Cape Sharp’s monitoring systems switched on

OpenHydro's tidal turbine deployed in Bay of Fundy in July 2018 (Photo: Cape Sharp Tidal)

The Cape Sharp tidal turbine has started showing signs of life following some month and a half of being disengaged after the liquidation of OpenHydro. However, this is only in terms of environmental monitoring, while the turbine is still disconnected from the electricity grid.

According to Emera, a shareholder which is in the process of withdrawing from the Cape Sharp Tidal partnership, all environmental monitoring devices required for regulatory compliance are now working and transferring data to shore.

The company – which invested $12 million in OpenHydro – emphasised that, even though it is withdrawing from the joint venture, it will continue to work closely with the Cape Sharp Tidal team, OpenHydro Technology Canada, Nova Scotia’s Department of Environment and Department of Energy and Mines and Fisheries and Oceans Canada to ensure environmental monitoring and operational control of the turbine.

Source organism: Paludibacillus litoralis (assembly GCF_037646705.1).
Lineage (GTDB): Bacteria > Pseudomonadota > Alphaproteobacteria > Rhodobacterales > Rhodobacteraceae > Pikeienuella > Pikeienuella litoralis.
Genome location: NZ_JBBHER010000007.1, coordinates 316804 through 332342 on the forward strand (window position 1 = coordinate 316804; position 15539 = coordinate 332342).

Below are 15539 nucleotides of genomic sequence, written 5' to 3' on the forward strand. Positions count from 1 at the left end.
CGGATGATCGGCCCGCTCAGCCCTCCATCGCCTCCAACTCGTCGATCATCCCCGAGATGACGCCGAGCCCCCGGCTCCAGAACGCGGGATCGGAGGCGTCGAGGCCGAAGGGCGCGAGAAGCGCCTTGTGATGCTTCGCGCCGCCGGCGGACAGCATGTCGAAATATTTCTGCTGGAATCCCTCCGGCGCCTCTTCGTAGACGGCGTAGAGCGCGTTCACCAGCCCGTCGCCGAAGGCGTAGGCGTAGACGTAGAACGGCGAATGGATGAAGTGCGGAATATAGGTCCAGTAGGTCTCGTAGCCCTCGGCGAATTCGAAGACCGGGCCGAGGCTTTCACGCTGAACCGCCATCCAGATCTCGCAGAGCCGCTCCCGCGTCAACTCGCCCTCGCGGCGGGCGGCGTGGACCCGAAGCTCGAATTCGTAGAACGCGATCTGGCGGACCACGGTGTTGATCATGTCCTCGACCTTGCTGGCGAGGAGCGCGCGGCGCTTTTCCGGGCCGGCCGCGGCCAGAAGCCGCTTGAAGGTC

The 2MW OpenHydro tidal energy turbine was installed on the seabed of the Bay of Fundy in Canada in the last week of July 2018.

After it was disconnected from the grid, the turbine’s environmental equipment also stopped operating, although the turbine was still spinning, according to earlier reports. Nevertheless, the turbine was being monitored weekly with a backup plan launched at the beginning of August for the periods when the weekly monitoring could not take place.

The devices now running and providing remote monitoring include three hydrophones, one sonar and three Acoustic Doppler Current Profilers (ADCPs). In addition, a video camera pointing at the rotor is also operational, while verification of the data is underway, according to Emera.

On Cape Sharp Tidal’s request, FORCE has deployed a FAST platform and data is also being collected by the hydrophones it carries.

Furthermore, an acoustic recorder (AMAR) was deployed at the end of June before placement of the turbine. This remains at the berth and will provide data that can compare sound effects prior to the turbine placement and after it is commissioned, Emera said in a statement.

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